View Full Version : The USA has no right to "protect" Taiwan.
04-26-01, 05:17 PM
I strongly feel we have ABSOLUTELY no right firmly plant our imperialisitic hooves on soil so far from home and not even in our sphere of influence. It's so ridiculous it makes me laugh.
Does the public really buy our "good intentions"? If didn't sell goods to the US at such cheap prices would we still defend them?
I think not.....
Amerika is like the Big Bully around the corner -- something that happens to the rest of the world, whether we like it or not.
It is times like this when my ignorance really disturbs me. For those who find themselves similarly disturbed, here are a couple of links which might be of interest:
04-30-01, 11:42 AM
that the US is seeking a 75 year lease for their "tempory" digs in the Balkins. Interesting, since Dubyah stated a limited role there......
04-30-01, 05:22 PM
I also read that Taiwan is a necessary staging ground for the US if China ever becomes more hostile. hum....
05-02-01, 09:28 AM
Does the public really buy our "good intentions"? If didn't sell goods to the US at such cheap prices would we still defend them?
This is true, the US only defends nations that are of economical value. I am Australian, and Australia has always pledged its support to the US. This has been happening ever since WWII, maybe WWI. However, last year, when the East Timor crises happened, I'm not sure if you heard about it in the US. The US did squat to help the Australian peace keepers. I knew they would not help us, because it is not economically feasable to help a poor nation. Whereas, in Iraq, its not about a rogue state, its about oil reserves. In 1998, Australia sent over 1500 of our most elite troops the SAS. These guys could be considered the most elite in the world. They were going to be situated behind enemy lines, to rescue downed pilots. We've only got a small military, however, technologically advanced (our airforce was still using Windows 3.1 in May '98, I'm not joking, one of my friends did work experience at an air force base :) ).
To you guys this may have been nothing, but we pledged our support, as best we could.
However, when the time came to help us, where were you? Our supposed allies. Our country was actually considering conscription, no joke!
Actually, I'll tell you something interesting that one of our Air Force commanders found out after the Vietnam War after interviews with the Viet Cong leaders.
Did you know that the reason that Australians didn't see much action in Vietnam, was because the Viet Cong was actually afraid of us? They said that when they heard that we were in the area, the call would be given out to get out of their, because they were scared.
Our troops in East Timor were also cited about being too aggessive. Point to the story. DON'T MESS WTH US AUSSIES!!! WE"LL GETCHA!!!
Thats my cheap 2 and a half cents worth...
Originally posted by Deadwood
We've only got a small military, however, technologically advanced (our airforce was still using Windows 3.1 in May '98,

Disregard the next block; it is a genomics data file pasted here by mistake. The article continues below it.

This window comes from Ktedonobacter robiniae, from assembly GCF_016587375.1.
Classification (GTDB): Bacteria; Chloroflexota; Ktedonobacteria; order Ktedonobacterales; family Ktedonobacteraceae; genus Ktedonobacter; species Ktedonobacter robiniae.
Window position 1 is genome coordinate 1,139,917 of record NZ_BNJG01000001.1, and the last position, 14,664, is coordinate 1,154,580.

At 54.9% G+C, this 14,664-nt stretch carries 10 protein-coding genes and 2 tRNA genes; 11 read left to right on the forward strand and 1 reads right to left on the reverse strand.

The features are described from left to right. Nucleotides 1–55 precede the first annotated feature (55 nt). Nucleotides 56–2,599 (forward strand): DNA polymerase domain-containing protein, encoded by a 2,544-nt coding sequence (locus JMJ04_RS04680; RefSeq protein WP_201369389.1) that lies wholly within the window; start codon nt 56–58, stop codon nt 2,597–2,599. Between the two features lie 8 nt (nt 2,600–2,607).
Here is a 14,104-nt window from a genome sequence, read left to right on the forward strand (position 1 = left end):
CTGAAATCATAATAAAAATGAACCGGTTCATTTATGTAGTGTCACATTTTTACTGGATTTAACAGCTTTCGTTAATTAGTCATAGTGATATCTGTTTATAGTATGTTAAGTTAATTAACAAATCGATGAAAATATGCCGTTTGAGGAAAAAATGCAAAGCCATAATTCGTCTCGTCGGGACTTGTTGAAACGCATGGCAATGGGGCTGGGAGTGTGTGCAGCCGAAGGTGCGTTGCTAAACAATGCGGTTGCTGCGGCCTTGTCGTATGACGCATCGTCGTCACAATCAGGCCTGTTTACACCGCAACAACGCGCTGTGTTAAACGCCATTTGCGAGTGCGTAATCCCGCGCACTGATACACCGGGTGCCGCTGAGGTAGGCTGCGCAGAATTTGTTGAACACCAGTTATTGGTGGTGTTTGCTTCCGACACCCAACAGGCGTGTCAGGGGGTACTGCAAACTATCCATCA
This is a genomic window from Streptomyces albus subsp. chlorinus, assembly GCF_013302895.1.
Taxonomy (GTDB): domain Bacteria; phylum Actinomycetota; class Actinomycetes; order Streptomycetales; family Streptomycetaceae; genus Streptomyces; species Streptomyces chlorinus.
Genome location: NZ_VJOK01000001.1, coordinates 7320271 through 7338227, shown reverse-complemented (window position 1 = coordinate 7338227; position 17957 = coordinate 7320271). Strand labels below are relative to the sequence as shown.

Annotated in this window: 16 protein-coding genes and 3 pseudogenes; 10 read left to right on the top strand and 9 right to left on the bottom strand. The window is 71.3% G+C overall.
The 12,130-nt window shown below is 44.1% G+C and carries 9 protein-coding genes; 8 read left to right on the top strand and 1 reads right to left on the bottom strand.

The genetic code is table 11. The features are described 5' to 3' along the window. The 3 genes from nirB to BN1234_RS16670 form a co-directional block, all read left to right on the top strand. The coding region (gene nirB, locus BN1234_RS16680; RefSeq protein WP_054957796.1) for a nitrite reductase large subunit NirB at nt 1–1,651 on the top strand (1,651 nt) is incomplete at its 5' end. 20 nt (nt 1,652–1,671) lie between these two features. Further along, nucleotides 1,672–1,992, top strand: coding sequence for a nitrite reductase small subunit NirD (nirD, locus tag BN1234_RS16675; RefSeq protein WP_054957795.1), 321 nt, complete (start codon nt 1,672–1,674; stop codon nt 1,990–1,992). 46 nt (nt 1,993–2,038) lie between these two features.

You are definitly right about the Viet Cong, they were terrified of the Australian special forces.
I work for the USAF as a civillian and reservist, and to tell the truth we switched from Win 3.1 to 98 in late 98 or early 99!
But we should defend Taiwan. Yes it is financial, what is really wrong with that? Im sure your country has an impressive amount of trade with them also. Despite all of the May Day demonstrations, capitalism is the best economic system going.
05-02-01, 10:03 AM
A few things I could never understand about the Aussies....
1. Why did they vote against autonomy?
2. Why does the Gov't. agree with almost EVERYTHING the U.S. Gov't. proposes or implements?
"This is true, the US only defends nations that are of economical value."
This is a truth for sure and it sieves into all other parts of U.S. policy and rhetoric, though racially motivated laws and policies are also part of U.S. history. (a given).
The USA is no different from any other nation. All try within their scope to influence the others around them. In WWII there was the Marshall Plan which basically made a pact with all countries in the Western Hemisphere that we would come to their aid should they be invaded by the Axis powers.
Yes, Desert Storm was about oil. Without that oil you and I would really see some price increases. Back in 1975-76 I was in Germany. They do not have oil fields and all must be imported. Their gas prices were in the neighborhood of $2.00 per liter. At a time when we had gas prices for 50 cents or less per gallon. Most other countries think that we have no reason to cry about the price. In fact they think we’re a bunch of crybabies over that subject. However, oil from that area is deemed of strategic interest. And it is. Without that oil our military would get the gas and oil it needed and the rest of us would be left to fight over the remains. At much higher prices!
One of the problems in WWII was that we could not effectively strike Japan because we didn’t have any air bases close enough to allow a bombing run. So we had to retake the islands of the Pacific that Japan had already overrun at great human sacrifice. Many lives were lost in doing so. Without the air support it was estimated that the body count in lost American lives would have been in the millions. We could not sustain that kind of beating without major economic catastrophe. As it was the man power required to fight the war so drained our nation that women had to take the place of men in the factories to keep the war effort alive. At the end when all is said and done, air power wll not take a country. You must put the soldier on the foreign soil or you will not hold it.